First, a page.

When Kim moved to the United States, K-pop wasn’t as accessible as it is now. You see, for a certain generation of people — myself included — you had to physically purchase CDs or cassettes in order to the music you wanted. You can also request songs on the radio or just wait until your favorite song came on. When Napster came along, that changed the game. Even so, K-pop albums were still hard to come by for Kim.
“They didn’t sell K-pop CDs at the Target in St. Louis, Missouri in 1997,” laughed Kim. He did admit that he had to get his fix of K-pop through other means which may or may have not been “illegal”.
“I remember listening to Epic High, which is a rap trio at the time and I think I was in middle school and people were like, ‘What the fuck is that?!’,” said Kim. “My friends would hear the music and made it seem like I had smuggled in some kind of weird foreign animal, which in a way I had.”
The exact moment for the stateside K-pop wave can’t be pinpointed. Whether you like it or not, some say that Psy’s “Gangam Style” helped break down for door to K-pop which has now since been wildly popular with BTS, Black Pink and numerous other groups — but my question is, “Why are white people into K-pop?”
“I don’t know. It’s fascinating to me and I sort of love it,” responded Kim. “There’s something kind of unprecedented watching Asian people take up space in that way.”
In particular, we talk about the men of K-pop and gender bending. In the Broadway musical and in the K-pop blur the gender lines of the boy band image in a way that glam rock bands like Poison and Cinderella could never get away with. It has become a form of sexualization of the Asian male, a demographic that is often desexualized.
“I’m obsessed with what K-pop has done to understanding of gender, beauty standards, makeup, hair, fashion and self-expression,” explained Kim. “The culture around K-pop that K-pop forms is to me equally as fascinating as the music itself. I just remember really clinging onto K-pop male beauty standards when I was growing up because everybody made fun of me for being feminine and too ‘girly’ and the whole time I was like, ‘What are you talking about?’ I’m trying to emulate male K-pop stars.”
As KPOP subtly showcases the gender-bending of Asian male beauty standards and identity, it also puts the lens on the infighting and unconscious (or blatant) bias that happens within the Asian community — specifically when it comes to East Asians vs. Southeast and South Asians.
In KPOP, Zachary Noah Piser plays Brad, one of eight members of the K-pop band, F8. He is the newest member as he has come into replace a longtime member that had to exit the group. He is an outsider from all accounts. His skin is darker and he clearly is not Korean. His skin is not as fair and even his style isn’t as glamorous as his fellow F8 members. Throughout the musical, it is clear that his bandmates do not want him there. At first, I thought it was coincidental that he looked different but my instinct about him being a blatant outsider was right.
“That was absolutely intentional,” admitted Kim. “One of the things that I wanted to explore was identity issues within the K-pop framework, which has always been fascinating to me. Because in K-pop bands… if you have a Korean version of a band, there can also be a Japanese version and a Chinese version. Sometimes the members switch out but that doesn’t always involve South and Southeast Asians. It’s primarily East Asian… but then a lot of people don’t even know that Lisa from Black Pink is not Korean. She’s Thai.”
Kim said that there are a lot of racial dynamics within K-pop itself and he really wanted to tell a story about race and racial tension in the US but do it in this setup and in this framework. “I always feel like anything with race tends to be incredibly serious which I obviously understand why because it’s an incredibly serious topic and it resonates very heavily upon many people but I just wanted to set a challenge for myself. I wanted to talk about this topic but also have fun.”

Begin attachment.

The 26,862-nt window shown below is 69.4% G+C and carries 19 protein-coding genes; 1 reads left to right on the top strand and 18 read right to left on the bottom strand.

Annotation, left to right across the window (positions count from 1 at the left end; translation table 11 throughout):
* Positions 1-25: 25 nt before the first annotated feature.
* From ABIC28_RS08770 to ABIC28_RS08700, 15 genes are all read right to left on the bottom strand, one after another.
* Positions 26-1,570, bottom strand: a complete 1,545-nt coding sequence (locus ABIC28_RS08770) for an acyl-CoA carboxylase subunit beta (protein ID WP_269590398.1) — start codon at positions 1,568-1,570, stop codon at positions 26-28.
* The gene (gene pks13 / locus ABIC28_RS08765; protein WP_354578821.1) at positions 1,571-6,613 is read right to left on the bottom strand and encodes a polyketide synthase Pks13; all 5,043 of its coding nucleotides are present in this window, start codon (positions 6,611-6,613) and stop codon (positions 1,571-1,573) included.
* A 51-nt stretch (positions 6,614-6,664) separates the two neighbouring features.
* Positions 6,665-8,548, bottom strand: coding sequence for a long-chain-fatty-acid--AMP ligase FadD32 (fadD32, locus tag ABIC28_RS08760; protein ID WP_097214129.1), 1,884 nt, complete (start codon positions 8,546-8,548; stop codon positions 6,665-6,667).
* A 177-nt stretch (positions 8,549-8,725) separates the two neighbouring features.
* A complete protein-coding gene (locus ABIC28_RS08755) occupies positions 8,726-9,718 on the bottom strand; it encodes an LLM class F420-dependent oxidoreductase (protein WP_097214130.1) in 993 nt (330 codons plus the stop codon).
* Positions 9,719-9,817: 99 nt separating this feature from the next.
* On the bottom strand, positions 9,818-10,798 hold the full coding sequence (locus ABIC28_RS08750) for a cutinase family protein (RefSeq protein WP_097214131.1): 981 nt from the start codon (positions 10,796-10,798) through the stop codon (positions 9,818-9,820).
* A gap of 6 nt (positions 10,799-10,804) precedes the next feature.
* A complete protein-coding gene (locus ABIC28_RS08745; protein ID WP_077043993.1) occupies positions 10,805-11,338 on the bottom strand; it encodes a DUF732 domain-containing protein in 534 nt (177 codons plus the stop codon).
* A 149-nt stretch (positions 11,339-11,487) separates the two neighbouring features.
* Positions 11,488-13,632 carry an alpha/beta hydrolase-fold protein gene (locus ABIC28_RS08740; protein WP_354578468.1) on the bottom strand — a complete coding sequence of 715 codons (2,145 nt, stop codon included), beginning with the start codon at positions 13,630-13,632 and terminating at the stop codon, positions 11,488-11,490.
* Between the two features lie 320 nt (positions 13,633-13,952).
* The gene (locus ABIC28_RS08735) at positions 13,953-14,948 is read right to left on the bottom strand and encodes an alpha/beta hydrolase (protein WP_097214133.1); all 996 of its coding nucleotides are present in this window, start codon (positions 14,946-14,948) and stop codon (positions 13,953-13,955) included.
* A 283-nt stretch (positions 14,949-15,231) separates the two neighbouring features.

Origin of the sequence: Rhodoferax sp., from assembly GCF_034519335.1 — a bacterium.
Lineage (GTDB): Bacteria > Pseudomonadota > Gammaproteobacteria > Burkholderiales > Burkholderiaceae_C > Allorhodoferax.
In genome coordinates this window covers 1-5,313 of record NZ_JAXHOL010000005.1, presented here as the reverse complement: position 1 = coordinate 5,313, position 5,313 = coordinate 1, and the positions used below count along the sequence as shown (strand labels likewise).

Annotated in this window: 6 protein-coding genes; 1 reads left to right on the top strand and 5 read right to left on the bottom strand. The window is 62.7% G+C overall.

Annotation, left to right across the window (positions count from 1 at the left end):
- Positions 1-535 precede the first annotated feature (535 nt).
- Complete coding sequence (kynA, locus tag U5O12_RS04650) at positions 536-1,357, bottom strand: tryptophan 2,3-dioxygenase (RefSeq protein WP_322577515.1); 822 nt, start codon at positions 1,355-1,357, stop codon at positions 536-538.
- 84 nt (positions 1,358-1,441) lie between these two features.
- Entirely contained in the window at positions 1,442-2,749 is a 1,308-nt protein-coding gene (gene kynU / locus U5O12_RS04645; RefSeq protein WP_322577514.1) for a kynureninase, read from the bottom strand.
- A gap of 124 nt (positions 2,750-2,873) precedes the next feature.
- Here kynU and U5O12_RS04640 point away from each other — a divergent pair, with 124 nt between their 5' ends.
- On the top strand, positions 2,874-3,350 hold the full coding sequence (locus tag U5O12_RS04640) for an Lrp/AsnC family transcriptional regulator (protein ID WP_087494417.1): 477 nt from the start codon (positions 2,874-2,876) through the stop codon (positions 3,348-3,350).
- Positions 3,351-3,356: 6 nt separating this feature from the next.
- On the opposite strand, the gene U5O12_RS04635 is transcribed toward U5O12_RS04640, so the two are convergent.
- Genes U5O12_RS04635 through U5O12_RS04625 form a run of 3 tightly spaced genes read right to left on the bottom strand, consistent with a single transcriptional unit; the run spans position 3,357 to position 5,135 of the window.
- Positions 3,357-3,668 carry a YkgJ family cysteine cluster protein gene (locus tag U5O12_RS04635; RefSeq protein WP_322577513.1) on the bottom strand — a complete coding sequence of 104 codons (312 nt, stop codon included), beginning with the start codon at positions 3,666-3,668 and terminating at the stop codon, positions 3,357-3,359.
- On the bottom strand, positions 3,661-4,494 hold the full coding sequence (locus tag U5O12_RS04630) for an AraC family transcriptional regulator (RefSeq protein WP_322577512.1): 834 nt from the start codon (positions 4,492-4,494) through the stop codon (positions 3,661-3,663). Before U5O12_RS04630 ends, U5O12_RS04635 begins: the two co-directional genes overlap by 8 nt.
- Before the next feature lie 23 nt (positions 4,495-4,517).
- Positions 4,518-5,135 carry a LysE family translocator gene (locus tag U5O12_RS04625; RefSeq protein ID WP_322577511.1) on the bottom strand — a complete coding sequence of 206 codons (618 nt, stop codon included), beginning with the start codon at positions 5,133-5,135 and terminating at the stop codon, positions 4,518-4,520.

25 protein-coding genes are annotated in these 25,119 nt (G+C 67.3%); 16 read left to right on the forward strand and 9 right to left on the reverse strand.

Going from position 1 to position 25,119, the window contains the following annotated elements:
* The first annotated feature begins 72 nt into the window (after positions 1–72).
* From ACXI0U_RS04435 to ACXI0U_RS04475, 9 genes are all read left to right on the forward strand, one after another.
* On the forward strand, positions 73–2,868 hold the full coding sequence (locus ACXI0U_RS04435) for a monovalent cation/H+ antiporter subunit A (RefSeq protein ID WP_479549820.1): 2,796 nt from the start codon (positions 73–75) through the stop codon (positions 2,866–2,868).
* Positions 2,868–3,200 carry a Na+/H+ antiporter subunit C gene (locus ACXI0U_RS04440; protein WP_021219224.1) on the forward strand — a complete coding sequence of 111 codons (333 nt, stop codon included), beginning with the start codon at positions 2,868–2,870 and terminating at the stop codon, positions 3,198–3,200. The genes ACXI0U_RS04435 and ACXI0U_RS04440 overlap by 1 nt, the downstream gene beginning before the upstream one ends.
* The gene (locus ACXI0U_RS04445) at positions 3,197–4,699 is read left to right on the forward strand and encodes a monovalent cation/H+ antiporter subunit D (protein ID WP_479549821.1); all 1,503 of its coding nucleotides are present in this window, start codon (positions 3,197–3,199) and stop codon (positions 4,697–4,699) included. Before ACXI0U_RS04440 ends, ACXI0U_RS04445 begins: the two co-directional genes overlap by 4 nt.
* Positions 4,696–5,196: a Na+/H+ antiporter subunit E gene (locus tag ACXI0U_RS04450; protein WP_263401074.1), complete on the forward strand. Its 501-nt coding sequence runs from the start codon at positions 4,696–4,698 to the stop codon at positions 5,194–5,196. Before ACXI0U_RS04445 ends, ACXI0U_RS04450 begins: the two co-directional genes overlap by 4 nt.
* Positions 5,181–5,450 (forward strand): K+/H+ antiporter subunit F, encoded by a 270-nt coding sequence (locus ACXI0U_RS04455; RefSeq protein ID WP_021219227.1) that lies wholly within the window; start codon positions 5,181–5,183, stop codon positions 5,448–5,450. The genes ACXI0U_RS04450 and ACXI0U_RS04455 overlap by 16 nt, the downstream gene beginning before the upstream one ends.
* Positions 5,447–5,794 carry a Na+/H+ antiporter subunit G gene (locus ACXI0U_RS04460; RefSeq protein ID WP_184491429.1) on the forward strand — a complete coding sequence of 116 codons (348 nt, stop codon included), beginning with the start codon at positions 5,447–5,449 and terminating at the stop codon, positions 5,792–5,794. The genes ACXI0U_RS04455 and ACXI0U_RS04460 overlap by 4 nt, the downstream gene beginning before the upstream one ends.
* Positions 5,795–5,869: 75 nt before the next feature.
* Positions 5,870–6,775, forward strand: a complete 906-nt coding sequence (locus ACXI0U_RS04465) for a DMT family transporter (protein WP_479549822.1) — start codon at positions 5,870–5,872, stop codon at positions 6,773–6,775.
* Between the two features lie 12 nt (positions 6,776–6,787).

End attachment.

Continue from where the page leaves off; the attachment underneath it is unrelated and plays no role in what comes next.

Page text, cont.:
Asian and Asian American have found visibility in film, TV, stage and media, but that is only the first step. However, with this new spotlight, comes obstacles as the bigger Asian diaspora fight for what “authentic Asian representation” is. As seen in KPOP, it can lead to in-fighting and crab mentality which hinders substantial progress in the diaspora.
“I talk about this all the time with my Asian friends and been a source of heartbreak for me on a handful of occasions,” he said. “Because as we grew up, I don’t know how you felt, but I was always seeking community and I always wanted more Asian friends. I didn’t want to be criticized for the Asian things that I did by my Asian friends but that’s what ended up often happening. The self loathing and the cannibalization and all of it was just really impactful for me growing up. I think people are unlearning it — especially our generation. But I’m like, man, we could be so much more.”
In terms of his work for representing the Asian community in TV, people, especially Asians, tell him, “Don’t make us look bad.” To which he responds: “What does that mean?” Do you mean don’t make a bad TV show? Because I’m not setting out to do that.”
He continued, “I think what they mean actually is don’t make Asians flawed. Don’t make us complicated. Make us seem lovable. Make us seem perfect. Make us seem like the model minorities. I take real issue with that actually, because that exists. That mentality exists because of scarcity, because we never get Asian stories. My response is we need a thousand Asian stories where people are behaving badly. Where we could be messy.”
“The Asian people I know we are insane. We fight. We’re messy. We’re horny. We’re messy. We’re disgusting,” he laughed.
As Kim said, KPOP will see incremental and massive changes as it zeroes in on its official November 20 opening date at the Circle in the Square theater. KPOP may not be horny or disgusting, but it does certainly showcase the mess and struggles Asians face in and outside of their community — all dressed in the Swarovski crystal-studded vocals, sharply choreographed fashions, and flawless skin and lacefronts of the K-pop world.
With KPOP in full Broadway mode in a couple of weeks, a big screen adaptation of the true crime book The Flawless and of Michelle Zauner’s New York Times best-seller Crying In H Mart, Kim is firing on all cylinders. At this moment in his career, he brings it back to his grandmother, who passed right before the pandemic.
“It was a really tough time for me because she was the origin of all of my ‘higher purpose’ questions about myself,” he said. “After she died, I had this realization… I worked primarily in white spaces; primarily telling other cultures’ stories; primarily dipping into other backgrounds that are entirely unlike mine and that had to change. I just had this revelation. My grandma’s the most fascinating person I know and was the funniest person and was the most complicated person. I was like, I have to show her and people like her. I have to make things that she would be able to enjoy and watch without having to work.”
Kim added, “I think that’s where I’m at in my career…that’s been my North Star and it feels like a first step towards that.”